Oct 17, 2013; Phoenix, AZ, USA; Arizona Cardinals quarterback Carson Palmer (3) runs from Seattle Seahawks cornerback Walter Thurmond (28) during the first half at University of Phoenix Stadium. Mandatory Credit: Matt Kartozian-USA TODAY Sports

Walter Thurmond is Getting His Shot

Sunday’s win against the Atlanta Falcons was a complete one and the kind of victory that both this team and its fans can feel really good about. Adding to the good feeling is the increasing likelihood that Percy Harvin returns to fact his former team this week. When you throw in a loss by the 49ers and the fact that the starting offensive tackles are on the way back it’s fair to say that everything is going according to plan.

However, there was one piece of bad news to come out of Seattle’s 33-10 victory in Atlanta. Starting cornerback and registered Legion of Boom member Brandon Browner is now dealing with a groin ailment that is likely to keep him out multiple weeks. In 8 starts this year Browner has one interception and ten passes defended while playing his typical brand of tough press coverage. He will be a big loss, but luckily the secondary is one of the units on this team stocked with the most quality depth. When a man goes down another must step up and in this case that man in Walter Thurmond.

Walter Thurmond has been with the Seahawks since 2010 but he has only started 7 games in his career. Thurmond was always thought to be a starter quality talent but health has often been a concern. He has only played 32 of a possible 58 games in his career and as a result has never had the time to settle in as a regular starter. With Brandon Browner’s injury a window has finally opened for Thurmond.

The chance for Thurmond to emerge is a double edged sword for Seattle as the young cornerback has the potential to help this team immensely, but also the potential to price himself out of the Seahawks market on his next contract. Given that the Seahawks are trying to win this year they can live with Thurmond playing so well they can’t afford him in the future. That’s the price of doing business as an elite team.

It seems in the tone of this article that Thurmond breaking out now that he has this opportunity is a given. Of course that isn’t the case. However, there are some definite signs that it’s probable. According to PFF, Thurmond grades out as a +4.0 corner in 2013, a number that is actually higher than Browner’s. In the two games where he has gotten the lion’s share of the snaps (Week 10 & Week 2) he has produced grades of +3.1 and +2.6. He has been targeted more than either Sherman or Browner (43 times) and has allowed fewer yards than either of them. The big plays aren’t there yet, he doesn’t have an interception in his NFL career, but last week’s forced fumble and recovery show that they might just come. Walter Thurmond has been a starting quality corner masquerading as a mere slot corner in 2013. Now the jig is up.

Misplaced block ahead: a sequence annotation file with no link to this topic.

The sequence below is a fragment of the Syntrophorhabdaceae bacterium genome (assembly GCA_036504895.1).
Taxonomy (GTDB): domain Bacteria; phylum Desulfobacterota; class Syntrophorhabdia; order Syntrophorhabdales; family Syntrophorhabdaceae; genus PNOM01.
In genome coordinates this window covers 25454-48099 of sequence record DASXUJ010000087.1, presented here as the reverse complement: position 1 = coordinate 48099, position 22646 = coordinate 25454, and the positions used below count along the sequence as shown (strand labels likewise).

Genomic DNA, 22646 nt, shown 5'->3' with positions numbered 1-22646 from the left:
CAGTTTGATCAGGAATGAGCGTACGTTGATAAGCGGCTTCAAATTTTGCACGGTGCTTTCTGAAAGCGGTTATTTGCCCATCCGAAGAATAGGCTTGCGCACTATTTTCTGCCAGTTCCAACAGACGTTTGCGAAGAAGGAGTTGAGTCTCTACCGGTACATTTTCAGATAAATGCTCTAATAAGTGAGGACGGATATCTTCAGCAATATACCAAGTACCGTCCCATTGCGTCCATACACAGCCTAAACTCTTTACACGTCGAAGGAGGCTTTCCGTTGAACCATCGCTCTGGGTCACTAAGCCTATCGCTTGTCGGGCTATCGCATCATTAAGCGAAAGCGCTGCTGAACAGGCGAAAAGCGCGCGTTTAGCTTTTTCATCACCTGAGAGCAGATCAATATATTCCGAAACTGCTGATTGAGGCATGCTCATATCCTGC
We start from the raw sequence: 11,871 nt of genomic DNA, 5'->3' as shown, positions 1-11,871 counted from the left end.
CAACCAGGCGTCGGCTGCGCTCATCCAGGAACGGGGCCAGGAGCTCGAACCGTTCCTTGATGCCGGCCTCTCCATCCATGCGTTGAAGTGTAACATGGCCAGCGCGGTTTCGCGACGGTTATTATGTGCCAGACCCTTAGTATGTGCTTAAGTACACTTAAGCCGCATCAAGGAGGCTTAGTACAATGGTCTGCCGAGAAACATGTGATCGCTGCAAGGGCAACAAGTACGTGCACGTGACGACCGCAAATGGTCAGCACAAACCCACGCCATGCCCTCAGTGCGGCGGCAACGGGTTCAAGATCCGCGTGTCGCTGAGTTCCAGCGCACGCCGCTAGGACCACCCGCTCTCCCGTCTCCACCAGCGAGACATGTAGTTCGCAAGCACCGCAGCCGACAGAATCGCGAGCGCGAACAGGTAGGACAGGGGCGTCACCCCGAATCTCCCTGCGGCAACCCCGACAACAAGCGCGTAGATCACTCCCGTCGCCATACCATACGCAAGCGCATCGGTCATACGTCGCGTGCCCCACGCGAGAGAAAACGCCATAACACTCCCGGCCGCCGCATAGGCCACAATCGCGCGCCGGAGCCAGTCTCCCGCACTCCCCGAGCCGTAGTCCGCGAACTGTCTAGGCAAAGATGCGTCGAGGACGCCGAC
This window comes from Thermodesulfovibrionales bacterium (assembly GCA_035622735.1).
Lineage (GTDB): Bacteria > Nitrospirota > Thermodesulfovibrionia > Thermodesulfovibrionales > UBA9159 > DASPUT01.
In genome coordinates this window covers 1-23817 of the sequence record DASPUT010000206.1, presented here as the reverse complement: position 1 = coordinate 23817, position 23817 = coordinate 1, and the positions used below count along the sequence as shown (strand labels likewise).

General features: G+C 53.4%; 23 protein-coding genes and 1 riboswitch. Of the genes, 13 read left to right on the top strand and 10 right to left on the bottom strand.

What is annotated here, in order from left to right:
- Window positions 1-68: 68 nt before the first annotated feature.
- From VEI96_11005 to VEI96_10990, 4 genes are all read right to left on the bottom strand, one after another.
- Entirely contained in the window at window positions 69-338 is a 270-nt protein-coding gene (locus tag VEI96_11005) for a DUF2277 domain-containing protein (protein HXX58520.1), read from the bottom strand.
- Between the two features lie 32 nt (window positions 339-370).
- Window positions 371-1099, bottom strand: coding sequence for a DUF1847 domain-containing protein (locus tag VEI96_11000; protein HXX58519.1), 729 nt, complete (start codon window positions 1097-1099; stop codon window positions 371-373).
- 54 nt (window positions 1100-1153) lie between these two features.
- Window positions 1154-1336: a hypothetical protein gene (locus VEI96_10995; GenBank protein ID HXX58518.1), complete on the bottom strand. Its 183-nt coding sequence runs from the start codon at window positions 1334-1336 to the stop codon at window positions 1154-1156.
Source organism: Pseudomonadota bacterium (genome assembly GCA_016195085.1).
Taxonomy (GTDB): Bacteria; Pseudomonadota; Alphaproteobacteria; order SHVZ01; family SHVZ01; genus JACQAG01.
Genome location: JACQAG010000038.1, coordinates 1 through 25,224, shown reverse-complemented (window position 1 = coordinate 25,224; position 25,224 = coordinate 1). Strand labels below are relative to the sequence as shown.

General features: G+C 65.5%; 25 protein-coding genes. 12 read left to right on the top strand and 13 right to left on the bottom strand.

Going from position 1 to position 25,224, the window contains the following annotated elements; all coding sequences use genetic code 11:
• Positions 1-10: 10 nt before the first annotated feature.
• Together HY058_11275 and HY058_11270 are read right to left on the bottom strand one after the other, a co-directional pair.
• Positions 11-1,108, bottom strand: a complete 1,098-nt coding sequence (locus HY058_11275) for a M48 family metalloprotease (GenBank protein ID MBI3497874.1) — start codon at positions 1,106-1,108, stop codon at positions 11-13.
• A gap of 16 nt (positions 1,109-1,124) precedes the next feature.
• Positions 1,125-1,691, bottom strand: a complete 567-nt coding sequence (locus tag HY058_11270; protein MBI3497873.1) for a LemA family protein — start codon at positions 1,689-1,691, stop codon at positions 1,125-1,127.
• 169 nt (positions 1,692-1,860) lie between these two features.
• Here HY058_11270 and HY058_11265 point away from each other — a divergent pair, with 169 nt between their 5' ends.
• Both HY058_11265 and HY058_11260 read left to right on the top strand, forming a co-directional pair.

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  • Ron Grummer

    Thurmond was a Seattle starting corner until injured and Sherman replaced him. You are correct that his injury problems have been the bane of his career so far, but he probably wouldn’t have been a Seahawk without the college injury that allowed us to pick him up. It is good to see him healthy and in the “next man up” rotation.

  • JessieAnderson

    You kind of have this wrong… as you are misinformed. Browner is the odd man out of this equation, not Thurmund. You may want to do your research here. Browner’s cap is excessive and given his age, the culmination of Sherman and Thomas as the most important pieces of this backfield (cap wise)… we will see Browner leaving after this season and Thurmond developing as the go to. That’s almost a foregone conclusion and has been talked about quite extensively.

    Browner is great at pushing off the line but he has a tendency to get burned on routes just due to his size and ability to keep up with younger and faster WRs. You are right, however, in assuming that Thurmund will be playing to top form. Not only for the chance to solidify his role… but the chance to win a Super Bowl.

    “Next Man Up”